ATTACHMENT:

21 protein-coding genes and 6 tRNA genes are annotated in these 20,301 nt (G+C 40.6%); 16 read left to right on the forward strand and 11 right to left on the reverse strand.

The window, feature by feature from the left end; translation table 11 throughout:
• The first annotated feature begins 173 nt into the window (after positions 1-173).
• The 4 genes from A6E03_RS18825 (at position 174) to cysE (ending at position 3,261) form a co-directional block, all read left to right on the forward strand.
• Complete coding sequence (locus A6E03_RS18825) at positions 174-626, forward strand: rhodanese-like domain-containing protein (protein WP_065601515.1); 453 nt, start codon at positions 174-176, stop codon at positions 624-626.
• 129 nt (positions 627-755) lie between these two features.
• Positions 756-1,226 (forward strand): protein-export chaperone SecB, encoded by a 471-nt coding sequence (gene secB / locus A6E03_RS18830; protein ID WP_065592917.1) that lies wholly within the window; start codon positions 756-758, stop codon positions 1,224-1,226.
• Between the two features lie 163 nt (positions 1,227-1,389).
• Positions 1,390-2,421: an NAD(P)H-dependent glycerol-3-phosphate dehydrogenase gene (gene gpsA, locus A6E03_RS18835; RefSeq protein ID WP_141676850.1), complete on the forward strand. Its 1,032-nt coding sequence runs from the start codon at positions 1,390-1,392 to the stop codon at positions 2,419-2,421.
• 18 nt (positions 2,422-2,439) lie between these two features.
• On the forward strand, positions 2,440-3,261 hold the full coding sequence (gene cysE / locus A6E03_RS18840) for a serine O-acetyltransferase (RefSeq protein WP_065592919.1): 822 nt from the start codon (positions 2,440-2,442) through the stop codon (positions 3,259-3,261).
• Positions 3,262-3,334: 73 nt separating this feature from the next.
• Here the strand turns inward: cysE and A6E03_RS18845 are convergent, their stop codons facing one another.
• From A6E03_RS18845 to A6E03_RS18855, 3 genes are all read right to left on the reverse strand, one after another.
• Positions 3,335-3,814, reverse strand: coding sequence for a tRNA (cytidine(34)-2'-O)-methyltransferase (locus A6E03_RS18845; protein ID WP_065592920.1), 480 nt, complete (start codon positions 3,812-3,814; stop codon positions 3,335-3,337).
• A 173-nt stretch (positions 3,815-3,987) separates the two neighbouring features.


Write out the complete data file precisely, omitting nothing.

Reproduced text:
21 protein-coding genes and 6 tRNA genes are annotated in these 20,301 nt (G+C 40.6%); 16 read left to right on the forward strand and 11 right to left on the reverse strand.

The window, feature by feature from the left end; translation table 11 throughout:
• The first annotated feature begins 173 nt into the window (after positions 1-173).
• The 4 genes from A6E03_RS18825 (at position 174) to cysE (ending at position 3,261) form a co-directional block, all read left to right on the forward strand.
• Complete coding sequence (locus A6E03_RS18825) at positions 174-626, forward strand: rhodanese-like domain-containing protein (protein WP_065601515.1); 453 nt, start codon at positions 174-176, stop codon at positions 624-626.
• 129 nt (positions 627-755) lie between these two features.
• Positions 756-1,226 (forward strand): protein-export chaperone SecB, encoded by a 471-nt coding sequence (gene secB / locus A6E03_RS18830; protein ID WP_065592917.1) that lies wholly within the window; start codon positions 756-758, stop codon positions 1,224-1,226.
• Between the two features lie 163 nt (positions 1,227-1,389).
• Positions 1,390-2,421: an NAD(P)H-dependent glycerol-3-phosphate dehydrogenase gene (gene gpsA, locus A6E03_RS18835; RefSeq protein ID WP_141676850.1), complete on the forward strand. Its 1,032-nt coding sequence runs from the start codon at positions 1,390-1,392 to the stop codon at positions 2,419-2,421.
• 18 nt (positions 2,422-2,439) lie between these two features.
• On the forward strand, positions 2,440-3,261 hold the full coding sequence (gene cysE / locus A6E03_RS18840) for a serine O-acetyltransferase (RefSeq protein WP_065592919.1): 822 nt from the start codon (positions 2,440-2,442) through the stop codon (positions 3,259-3,261).
• Positions 3,262-3,334: 73 nt separating this feature from the next.
• Here the strand turns inward: cysE and A6E03_RS18845 are convergent, their stop codons facing one another.
• From A6E03_RS18845 to A6E03_RS18855, 3 genes are all read right to left on the reverse strand, one after another.
• Positions 3,335-3,814, reverse strand: coding sequence for a tRNA (cytidine(34)-2'-O)-methyltransferase (locus A6E03_RS18845; protein ID WP_065592920.1), 480 nt, complete (start codon positions 3,812-3,814; stop codon positions 3,335-3,337).
• A 173-nt stretch (positions 3,815-3,987) separates the two neighbouring features.